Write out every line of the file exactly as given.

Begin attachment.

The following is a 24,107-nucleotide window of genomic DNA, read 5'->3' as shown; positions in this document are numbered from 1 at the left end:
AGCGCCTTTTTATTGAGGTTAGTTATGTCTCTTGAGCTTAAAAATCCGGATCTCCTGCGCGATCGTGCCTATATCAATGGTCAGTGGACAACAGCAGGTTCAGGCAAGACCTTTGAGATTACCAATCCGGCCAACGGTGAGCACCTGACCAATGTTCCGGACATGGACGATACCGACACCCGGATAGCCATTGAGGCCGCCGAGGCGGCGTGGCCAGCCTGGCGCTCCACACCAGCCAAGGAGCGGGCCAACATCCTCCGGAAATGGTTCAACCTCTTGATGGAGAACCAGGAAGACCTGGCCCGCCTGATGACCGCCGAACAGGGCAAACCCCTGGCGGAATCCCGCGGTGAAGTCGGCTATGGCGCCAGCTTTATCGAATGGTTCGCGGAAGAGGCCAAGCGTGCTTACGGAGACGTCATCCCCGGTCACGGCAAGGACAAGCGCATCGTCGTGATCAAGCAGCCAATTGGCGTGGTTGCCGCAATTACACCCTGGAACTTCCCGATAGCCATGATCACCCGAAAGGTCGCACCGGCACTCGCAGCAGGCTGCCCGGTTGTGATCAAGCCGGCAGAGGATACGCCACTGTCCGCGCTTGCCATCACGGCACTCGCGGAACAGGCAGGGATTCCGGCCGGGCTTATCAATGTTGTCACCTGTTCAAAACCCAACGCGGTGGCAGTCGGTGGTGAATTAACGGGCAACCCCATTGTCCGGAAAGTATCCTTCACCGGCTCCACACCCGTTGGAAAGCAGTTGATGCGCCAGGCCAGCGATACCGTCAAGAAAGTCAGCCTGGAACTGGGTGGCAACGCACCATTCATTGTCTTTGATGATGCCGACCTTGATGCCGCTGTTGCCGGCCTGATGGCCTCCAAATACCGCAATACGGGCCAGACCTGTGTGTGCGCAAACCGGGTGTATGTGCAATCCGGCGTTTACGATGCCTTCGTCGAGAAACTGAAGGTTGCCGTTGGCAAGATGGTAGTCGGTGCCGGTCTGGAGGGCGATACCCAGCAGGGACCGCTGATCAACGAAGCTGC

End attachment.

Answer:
The following is a 24,107-nucleotide window of genomic DNA, read 5'->3' as shown; positions in this document are numbered from 1 at the left end:
AGCGCCTTTTTATTGAGGTTAGTTATGTCTCTTGAGCTTAAAAATCCGGATCTCCTGCGCGATCGTGCCTATATCAATGGTCAGTGGACAACAGCAGGTTCAGGCAAGACCTTTGAGATTACCAATCCGGCCAACGGTGAGCACCTGACCAATGTTCCGGACATGGACGATACCGACACCCGGATAGCCATTGAGGCCGCCGAGGCGGCGTGGCCAGCCTGGCGCTCCACACCAGCCAAGGAGCGGGCCAACATCCTCCGGAAATGGTTCAACCTCTTGATGGAGAACCAGGAAGACCTGGCCCGCCTGATGACCGCCGAACAGGGCAAACCCCTGGCGGAATCCCGCGGTGAAGTCGGCTATGGCGCCAGCTTTATCGAATGGTTCGCGGAAGAGGCCAAGCGTGCTTACGGAGACGTCATCCCCGGTCACGGCAAGGACAAGCGCATCGTCGTGATCAAGCAGCCAATTGGCGTGGTTGCCGCAATTACACCCTGGAACTTCCCGATAGCCATGATCACCCGAAAGGTCGCACCGGCACTCGCAGCAGGCTGCCCGGTTGTGATCAAGCCGGCAGAGGATACGCCACTGTCCGCGCTTGCCATCACGGCACTCGCGGAACAGGCAGGGATTCCGGCCGGGCTTATCAATGTTGTCACCTGTTCAAAACCCAACGCGGTGGCAGTCGGTGGTGAATTAACGGGCAACCCCATTGTCCGGAAAGTATCCTTCACCGGCTCCACACCCGTTGGAAAGCAGTTGATGCGCCAGGCCAGCGATACCGTCAAGAAAGTCAGCCTGGAACTGGGTGGCAACGCACCATTCATTGTCTTTGATGATGCCGACCTTGATGCCGCTGTTGCCGGCCTGATGGCCTCCAAATACCGCAATACGGGCCAGACCTGTGTGTGCGCAAACCGGGTGTATGTGCAATCCGGCGTTTACGATGCCTTCGTCGAGAAACTGAAGGTTGCCGTTGGCAAGATGGTAGTCGGTGCCGGTCTGGAGGGCGATACCCAGCAGGGACCGCTGATCAACGAAGCTGC